The one export China can't get enough of with sales of a2 Milk baby formula DOUBLING in just one year despite a looming trade war with Australia

This post was originally published on this site

China‘s demand for one particular export has doubled in just one year despite a series of trade threats.

The Communist power’s sanctions against Australia for perceived slights has failed to dent the finances of The a2 Milk Company, which is listed on the Australian share market.

Sales of its baby formula effectively doubled to $NZ337.7 million ($A316million) during the last financial year, and a2 has a $A250million aggressive expansion plan to increase its customer base in China.

The Trans-Tasman dairy firm has been exporting it a2 Platinum infant food to China since 2013.

During the last financial year, sales to China of The a2 Milk Company’s baby formula have effectively doubled to $NZ337.7 million ($A316million)

Almost a quarter or 24 per cent of its infant formula is sent to China and that is before Chinese daigou networks in Australia hoard the product and ship it over for customers in mainland China.

University of New South Wales trade expert Professor Tim Harcourt, a former chief economist with federal government agency Austrade, said Chinese consumers valued Australian and New Zealand food standards over their own country’s. 

‘They’re very worried about their own health and safety standards in China and the baby formula is just guaranteed quality,’ he told Daily Mail Australia. 

Professor Harcourt said Chinese tariffs on Australian dairy products would fail to dent demand.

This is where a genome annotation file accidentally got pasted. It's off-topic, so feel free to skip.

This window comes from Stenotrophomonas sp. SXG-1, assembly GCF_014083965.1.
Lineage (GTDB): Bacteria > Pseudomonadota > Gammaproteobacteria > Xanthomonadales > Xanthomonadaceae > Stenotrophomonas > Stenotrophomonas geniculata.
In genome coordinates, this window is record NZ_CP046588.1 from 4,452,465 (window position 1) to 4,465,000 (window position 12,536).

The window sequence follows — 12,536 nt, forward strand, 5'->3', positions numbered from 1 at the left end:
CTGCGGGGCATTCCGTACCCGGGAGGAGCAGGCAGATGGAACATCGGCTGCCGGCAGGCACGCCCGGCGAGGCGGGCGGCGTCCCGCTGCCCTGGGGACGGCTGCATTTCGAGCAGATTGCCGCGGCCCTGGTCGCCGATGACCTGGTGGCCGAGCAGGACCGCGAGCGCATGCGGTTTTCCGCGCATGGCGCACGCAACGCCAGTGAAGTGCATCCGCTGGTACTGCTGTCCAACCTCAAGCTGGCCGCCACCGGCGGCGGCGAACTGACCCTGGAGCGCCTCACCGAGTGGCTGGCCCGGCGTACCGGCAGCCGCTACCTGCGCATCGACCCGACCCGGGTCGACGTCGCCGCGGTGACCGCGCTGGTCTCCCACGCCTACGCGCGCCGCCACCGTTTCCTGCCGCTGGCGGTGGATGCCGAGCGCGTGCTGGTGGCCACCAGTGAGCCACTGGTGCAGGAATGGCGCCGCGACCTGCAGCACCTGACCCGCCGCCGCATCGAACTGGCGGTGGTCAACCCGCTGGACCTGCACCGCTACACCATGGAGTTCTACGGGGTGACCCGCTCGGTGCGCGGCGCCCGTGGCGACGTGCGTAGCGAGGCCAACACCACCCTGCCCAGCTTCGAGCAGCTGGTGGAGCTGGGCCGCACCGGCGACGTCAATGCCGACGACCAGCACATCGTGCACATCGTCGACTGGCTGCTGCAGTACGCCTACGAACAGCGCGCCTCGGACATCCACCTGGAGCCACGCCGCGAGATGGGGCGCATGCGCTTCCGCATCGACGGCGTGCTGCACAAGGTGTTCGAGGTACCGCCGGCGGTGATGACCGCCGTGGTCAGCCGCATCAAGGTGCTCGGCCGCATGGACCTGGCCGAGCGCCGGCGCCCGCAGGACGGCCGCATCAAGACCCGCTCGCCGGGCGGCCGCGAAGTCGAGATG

‘China needs Australia, it needs our goods, it needs our energy, it needs our food products and that’s not going to change despite the rhetoric of the Chinese Communist Party,’ he said. 

The a2 Milk Company’s baby nutrition products are now sold at 19,100 Chinese stores and it is expecting demand there to keep soaring.

‘In China, we remain focused on strengthening our infant nutrition position in-market which we believe still has significant runway for growth,’ its annual report said.

The a2 company is so focused on Chinese expansion that on Christmas Eve, chief executive Geoff Babidge announced it would buy a 75 per cent stake in Mataura Valley Milk, a dairy company based at Southland at the very bottom of New Zealand’s South Island.

Mataura, a struggling baby formula company, is majority owned by the state-owned China Animal Husbandry Group.

Almost a quarter or 24 per cent of its infant formula is sent to China and that is before Chinese daigou networks in Australia hoard the product and ship it over for customers in mainland China

‘The proposed acquisition will provide the opportunity for a2MC to participate in nutritional products manufacturing, provides supplier and geographic diversification, and strengthens our relationship with key partners in China,’ a2 told the Australian and New Zealand share markets.

Should the New Zealand Overseas Investment Office approve the $NZ268.5million ($A251million) takeover bid, the transaction would be completed on May 31.

In August 2018, a2 entered into an arrangement for state-owned agriculture business China State Farm to distribute its baby formula products there.

A signing ceremony was held at Parliament House in Canberra with then trade minister Steven Ciobo and Zhao Qing Yong, the general manager of the Shanghai-based China State Farm Holding. 

The a2 company is so focused on Chinese expansion that on Christmas Eve, chief executive Geoff Babidge announced it would buy a 75 per cent stake in Mataura Valley Milk, a dairy company based at Southland at the very bottom of New Zealand’s South Island